The good news is that at 3:00am this morning I uploaded the newly-recorded webinar (as so many people have requested). The Wireshark 101 class is now available for online or offline viewing! (Seriously – download the FLV files if you want!)

View/Download Location: www.lcuportal2.com (click Free Wireshark Class on left) – or click the direct link here.

There are four sections in the class:

Part 1 [14:17]: Wireshark Internals and Placement (drivers, capture on switched networks, capture at the client first)

Part 2 [10:54]: Creating Profiles and Using Capture Filters (customization, capture filtering, capture to file sets, ring buffer)

Part 3 [14:17]: Display Filters and Coloring Rules (fast display filter techniques, color-coding lousy traffic patterns)

Part 4 [15:00]: Expert, Charts and Graphs (launching the Expert, interpreting IO/RTT/Time-Sequence graphs)

I know folks have asked for this for a loooooong time. The conflict on the schedule pushed me to get this done!

If you have questions after watching the course, email those questions to Joy DeManty (This email address is being protected from spambots. You need JavaScript enabled to view it.) – I’ll be adding a “Most Commonly Asked Questions” video to the set!

I'm not sure why you are reading further. Get those instructional videos for yourself and your friends. Don't waste time around here. And bookmark the ChappellU site so that you can grab those Most Commonly Asked Questions when they are released.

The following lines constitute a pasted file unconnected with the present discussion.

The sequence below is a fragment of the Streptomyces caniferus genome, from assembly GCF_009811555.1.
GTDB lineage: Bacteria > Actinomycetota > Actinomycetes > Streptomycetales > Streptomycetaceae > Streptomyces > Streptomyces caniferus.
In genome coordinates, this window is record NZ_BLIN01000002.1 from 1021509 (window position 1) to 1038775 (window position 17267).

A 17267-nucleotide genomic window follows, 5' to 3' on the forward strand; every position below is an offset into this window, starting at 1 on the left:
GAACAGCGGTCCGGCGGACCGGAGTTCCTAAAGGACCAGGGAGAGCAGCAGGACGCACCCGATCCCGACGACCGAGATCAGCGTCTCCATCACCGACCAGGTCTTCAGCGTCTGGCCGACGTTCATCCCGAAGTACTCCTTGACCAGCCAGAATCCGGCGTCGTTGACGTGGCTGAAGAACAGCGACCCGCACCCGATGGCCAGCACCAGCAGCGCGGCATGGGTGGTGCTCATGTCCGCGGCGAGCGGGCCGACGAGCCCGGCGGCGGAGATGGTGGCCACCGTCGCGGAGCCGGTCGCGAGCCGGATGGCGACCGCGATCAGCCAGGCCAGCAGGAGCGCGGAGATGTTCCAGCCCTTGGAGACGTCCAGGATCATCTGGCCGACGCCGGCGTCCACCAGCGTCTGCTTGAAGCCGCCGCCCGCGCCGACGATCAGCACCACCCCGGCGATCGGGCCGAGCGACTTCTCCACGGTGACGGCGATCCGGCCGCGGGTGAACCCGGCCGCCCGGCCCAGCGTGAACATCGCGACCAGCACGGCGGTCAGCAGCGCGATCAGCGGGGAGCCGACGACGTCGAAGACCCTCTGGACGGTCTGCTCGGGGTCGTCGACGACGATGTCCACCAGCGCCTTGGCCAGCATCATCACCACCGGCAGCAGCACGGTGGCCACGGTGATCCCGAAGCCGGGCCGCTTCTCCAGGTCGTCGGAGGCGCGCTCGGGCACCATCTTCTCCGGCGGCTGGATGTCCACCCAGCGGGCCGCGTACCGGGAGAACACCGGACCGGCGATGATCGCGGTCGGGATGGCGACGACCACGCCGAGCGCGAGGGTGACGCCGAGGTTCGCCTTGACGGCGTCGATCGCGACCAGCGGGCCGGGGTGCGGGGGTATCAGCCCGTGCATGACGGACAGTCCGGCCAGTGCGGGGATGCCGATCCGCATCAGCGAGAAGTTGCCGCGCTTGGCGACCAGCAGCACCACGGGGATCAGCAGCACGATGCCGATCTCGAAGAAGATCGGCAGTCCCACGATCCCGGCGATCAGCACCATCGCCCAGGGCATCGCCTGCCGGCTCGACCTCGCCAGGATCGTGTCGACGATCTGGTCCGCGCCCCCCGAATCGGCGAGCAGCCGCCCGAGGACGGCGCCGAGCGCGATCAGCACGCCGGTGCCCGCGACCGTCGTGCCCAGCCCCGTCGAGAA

There are a lot of experts in security out there. What they write is often dry as a bone. But there are a few sites that stay on top of the events, and express themselves in ways that us mere mortals can comprehend.

Bruce Schneier -  He wrote the books, he writes the newsletters, he has the blog. Top of the list for a reason. The link is to his monthly CryptoGram...subscribe now.

Hagai Bar-el - Information Security Specialist whose websites focus on security engineering and on managing innovation processes. Good source for definitions. There is also a blog and RSS feed.

Handbook of Applied Cryptology - All Chapters are free for the download. Get them off the cloud now.

We are putting millions of dollars of library materials into the hands of people trained to believe that MP3s and everything else should be free. We give them all the late hours unsupervised. What is wrong with this picture?

Security issues should always be taken seriously. Then again, so should consistent exercise and taking regular breaks from madness. Notwithstanding, here's the recent news in the field of security.

Security is mostly a superstition. It does not exist in nature.... Life is either a daring adventure or nothing.
~ Helen Keller (1880 - 1968), The Open Door (1957)